Inflatable Module Successfully Attached To International Space Station

The BEAM module attached to the ISS. (Credit: NASA)
The BEAM module attached to the ISS. (Credit: NASA)
Earlier this morning, the Bigelow Exapandable Activity Module (“BEAM”) was successfully attached to the International Space Station. The module is a prototype expandable structure, which is being tested for its performance in space.
According to NASA, the BEAM will be fully expanded with air in late May. Upon full expansion, BEAM will be about the size of a small bedroom – 560 cubic feet. Astronauts will enter BEAM about 2-3 times a year over the course of two years to test the module’s ability to handle radiation, microimpacts, and other hazards of space.
BEAM being moved to the Tranquility module by Canadarm2. (Credit: NASA)
BEAM being moved to the Tranquility module by Canadarm2. (Credit: NASA)
The BEAM was manufactured by Bigelow Aerospace under a $17.4 million contract with NASA. The company is already at work on its next expandable habitat, the B330. The company has signed a NextSTEP contract with NASA to demonstrate the technology, and recently entered into a partnership with United Launch Alliance for a planned launch in 2020. The B330 that gets launched may be attached to the ISS or it may be placed in orbit as a standalone destination.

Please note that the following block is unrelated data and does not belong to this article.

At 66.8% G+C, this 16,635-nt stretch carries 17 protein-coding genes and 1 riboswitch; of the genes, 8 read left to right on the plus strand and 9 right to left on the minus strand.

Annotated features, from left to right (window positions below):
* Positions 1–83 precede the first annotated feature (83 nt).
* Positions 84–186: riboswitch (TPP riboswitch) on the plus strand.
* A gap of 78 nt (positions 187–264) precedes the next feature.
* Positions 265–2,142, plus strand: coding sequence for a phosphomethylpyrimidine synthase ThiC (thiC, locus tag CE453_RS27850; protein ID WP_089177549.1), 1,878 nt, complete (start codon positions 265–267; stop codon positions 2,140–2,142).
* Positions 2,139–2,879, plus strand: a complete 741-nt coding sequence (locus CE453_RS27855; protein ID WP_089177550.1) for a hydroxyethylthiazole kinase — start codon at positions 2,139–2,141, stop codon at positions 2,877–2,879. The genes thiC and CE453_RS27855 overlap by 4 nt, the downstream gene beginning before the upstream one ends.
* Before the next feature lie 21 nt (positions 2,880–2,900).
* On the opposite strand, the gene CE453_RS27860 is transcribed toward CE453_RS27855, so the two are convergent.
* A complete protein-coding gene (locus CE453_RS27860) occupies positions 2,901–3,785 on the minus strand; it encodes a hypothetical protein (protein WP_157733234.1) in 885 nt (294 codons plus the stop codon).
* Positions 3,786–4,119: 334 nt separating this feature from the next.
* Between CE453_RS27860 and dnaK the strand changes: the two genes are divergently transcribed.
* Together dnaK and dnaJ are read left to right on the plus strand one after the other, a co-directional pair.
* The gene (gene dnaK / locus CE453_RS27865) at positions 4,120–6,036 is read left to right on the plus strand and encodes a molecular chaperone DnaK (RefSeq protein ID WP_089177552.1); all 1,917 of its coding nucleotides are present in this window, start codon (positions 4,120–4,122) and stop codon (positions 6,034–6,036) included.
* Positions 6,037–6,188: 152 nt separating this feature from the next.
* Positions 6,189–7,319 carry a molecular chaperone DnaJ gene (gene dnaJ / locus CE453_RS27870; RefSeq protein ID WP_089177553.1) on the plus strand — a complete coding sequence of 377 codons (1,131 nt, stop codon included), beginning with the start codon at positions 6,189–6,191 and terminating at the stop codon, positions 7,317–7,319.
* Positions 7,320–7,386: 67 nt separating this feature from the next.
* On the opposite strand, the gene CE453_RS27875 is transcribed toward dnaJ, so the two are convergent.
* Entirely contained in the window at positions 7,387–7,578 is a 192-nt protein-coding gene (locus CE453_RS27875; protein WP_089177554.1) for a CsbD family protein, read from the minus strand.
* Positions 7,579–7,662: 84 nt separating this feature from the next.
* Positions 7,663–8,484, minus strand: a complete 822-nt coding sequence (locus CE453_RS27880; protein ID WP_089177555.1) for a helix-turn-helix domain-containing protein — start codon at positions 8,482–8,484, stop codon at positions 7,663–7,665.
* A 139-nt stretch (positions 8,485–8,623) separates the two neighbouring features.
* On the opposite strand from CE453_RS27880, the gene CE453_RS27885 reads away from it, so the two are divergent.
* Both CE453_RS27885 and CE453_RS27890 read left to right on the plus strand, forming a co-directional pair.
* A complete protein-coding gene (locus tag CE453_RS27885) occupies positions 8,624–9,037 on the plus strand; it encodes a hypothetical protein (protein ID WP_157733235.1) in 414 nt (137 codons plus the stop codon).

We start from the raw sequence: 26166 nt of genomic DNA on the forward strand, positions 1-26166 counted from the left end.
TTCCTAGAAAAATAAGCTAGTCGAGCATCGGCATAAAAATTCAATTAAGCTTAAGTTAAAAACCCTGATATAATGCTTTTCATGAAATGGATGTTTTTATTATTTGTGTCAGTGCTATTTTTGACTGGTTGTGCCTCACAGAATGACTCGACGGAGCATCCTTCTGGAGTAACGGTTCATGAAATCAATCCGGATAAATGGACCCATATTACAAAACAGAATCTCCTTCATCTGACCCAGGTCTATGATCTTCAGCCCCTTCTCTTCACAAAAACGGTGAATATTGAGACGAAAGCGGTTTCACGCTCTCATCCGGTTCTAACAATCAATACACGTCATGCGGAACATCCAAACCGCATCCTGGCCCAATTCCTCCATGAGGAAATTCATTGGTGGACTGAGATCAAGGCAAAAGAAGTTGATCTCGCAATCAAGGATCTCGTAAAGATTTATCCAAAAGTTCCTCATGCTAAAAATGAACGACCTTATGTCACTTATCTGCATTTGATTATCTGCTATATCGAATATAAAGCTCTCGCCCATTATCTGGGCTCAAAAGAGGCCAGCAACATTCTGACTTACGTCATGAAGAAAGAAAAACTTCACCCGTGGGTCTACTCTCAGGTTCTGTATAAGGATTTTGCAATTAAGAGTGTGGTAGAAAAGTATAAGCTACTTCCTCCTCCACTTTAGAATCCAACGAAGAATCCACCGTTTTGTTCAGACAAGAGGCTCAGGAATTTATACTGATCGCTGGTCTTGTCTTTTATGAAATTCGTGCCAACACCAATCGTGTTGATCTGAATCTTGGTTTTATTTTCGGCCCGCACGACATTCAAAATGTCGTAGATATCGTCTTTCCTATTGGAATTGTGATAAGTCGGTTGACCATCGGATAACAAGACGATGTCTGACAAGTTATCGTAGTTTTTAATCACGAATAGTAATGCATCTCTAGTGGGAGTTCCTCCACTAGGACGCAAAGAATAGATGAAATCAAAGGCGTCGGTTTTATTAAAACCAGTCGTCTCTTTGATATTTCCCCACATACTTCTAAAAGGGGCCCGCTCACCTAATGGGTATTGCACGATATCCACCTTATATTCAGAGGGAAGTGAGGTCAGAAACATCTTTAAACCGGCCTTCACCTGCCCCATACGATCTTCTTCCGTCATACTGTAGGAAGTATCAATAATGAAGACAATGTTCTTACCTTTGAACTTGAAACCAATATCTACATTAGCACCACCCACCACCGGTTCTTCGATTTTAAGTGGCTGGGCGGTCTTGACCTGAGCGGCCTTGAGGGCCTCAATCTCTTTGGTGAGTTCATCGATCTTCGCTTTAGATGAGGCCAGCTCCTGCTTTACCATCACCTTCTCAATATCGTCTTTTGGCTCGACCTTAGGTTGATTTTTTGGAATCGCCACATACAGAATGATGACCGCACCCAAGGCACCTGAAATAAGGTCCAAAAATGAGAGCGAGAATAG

Artist depection of the interior of a B330. Credit: Bigelow Aerospace
Artist depection of the interior of a B330. Credit: Bigelow Aerospace

B330′s are designed with a planned interior space of 330 cubic meters – about 12,000 cubic feet. If all goes as planned, a B330 habitat would be able to hold up to 6 astronauts for extended stays, and be equipped for laboratory research as well. In addition, B330′s are modular, and the company envisions that several B330′s could be attached together to form much larger space habitats.
In 2011, Robert T. Bigelow, the company’s founder, told FORBES, “We have a way of building stations that are far less expensive, far more safe and can be built more quickly. And the timing is right.”
With this mission, the company is one step closer to its goals.
I write about the future of science, technology, and culture.
source by http://www.forbes.com/
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